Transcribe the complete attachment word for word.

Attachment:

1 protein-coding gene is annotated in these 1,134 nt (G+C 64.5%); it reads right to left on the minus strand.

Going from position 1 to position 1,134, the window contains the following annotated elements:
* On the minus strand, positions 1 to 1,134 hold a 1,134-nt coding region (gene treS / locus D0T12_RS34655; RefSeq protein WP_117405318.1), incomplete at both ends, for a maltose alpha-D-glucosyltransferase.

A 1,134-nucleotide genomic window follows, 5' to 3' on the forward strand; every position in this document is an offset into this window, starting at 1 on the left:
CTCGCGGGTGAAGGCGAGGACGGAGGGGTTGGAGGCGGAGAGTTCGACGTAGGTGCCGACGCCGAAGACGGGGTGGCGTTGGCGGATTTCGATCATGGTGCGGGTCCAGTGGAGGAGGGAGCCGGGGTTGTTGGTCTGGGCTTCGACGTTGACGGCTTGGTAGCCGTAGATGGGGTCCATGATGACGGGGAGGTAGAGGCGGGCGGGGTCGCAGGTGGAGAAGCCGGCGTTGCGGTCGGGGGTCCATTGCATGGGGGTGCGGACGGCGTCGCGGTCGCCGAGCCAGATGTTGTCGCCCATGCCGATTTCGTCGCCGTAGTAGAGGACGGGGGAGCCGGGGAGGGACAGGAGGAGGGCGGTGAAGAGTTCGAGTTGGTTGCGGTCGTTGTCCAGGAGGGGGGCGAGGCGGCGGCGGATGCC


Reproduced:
1 protein-coding gene is annotated in these 1,134 nt (G+C 64.5%); it reads right to left on the minus strand.

Going from position 1 to position 1,134, the window contains the following annotated elements:
* On the minus strand, positions 1 to 1,134 hold a 1,134-nt coding region (gene treS / locus D0T12_RS34655; RefSeq protein WP_117405318.1), incomplete at both ends, for a maltose alpha-D-glucosyltransferase.

A 1,134-nucleotide genomic window follows, 5' to 3' on the forward strand; every position in this document is an offset into this window, starting at 1 on the left:
CTCGCGGGTGAAGGCGAGGACGGAGGGGTTGGAGGCGGAGAGTTCGACGTAGGTGCCGACGCCGAAGACGGGGTGGCGTTGGCGGATTTCGATCATGGTGCGGGTCCAGTGGAGGAGGGAGCCGGGGTTGTTGGTCTGGGCTTCGACGTTGACGGCTTGGTAGCCGTAGATGGGGTCCATGATGACGGGGAGGTAGAGGCGGGCGGGGTCGCAGGTGGAGAAGCCGGCGTTGCGGTCGGGGGTCCATTGCATGGGGGTGCGGACGGCGTCGCGGTCGCCGAGCCAGATGTTGTCGCCCATGCCGATTTCGTCGCCGTAGTAGAGGACGGGGGAGCCGGGGAGGGACAGGAGGAGGGCGGTGAAGAGTTCGAGTTGGTTGCGGTCGTTGTCCAGGAGGGGGGCGAGGCGGCGGCGGATGCC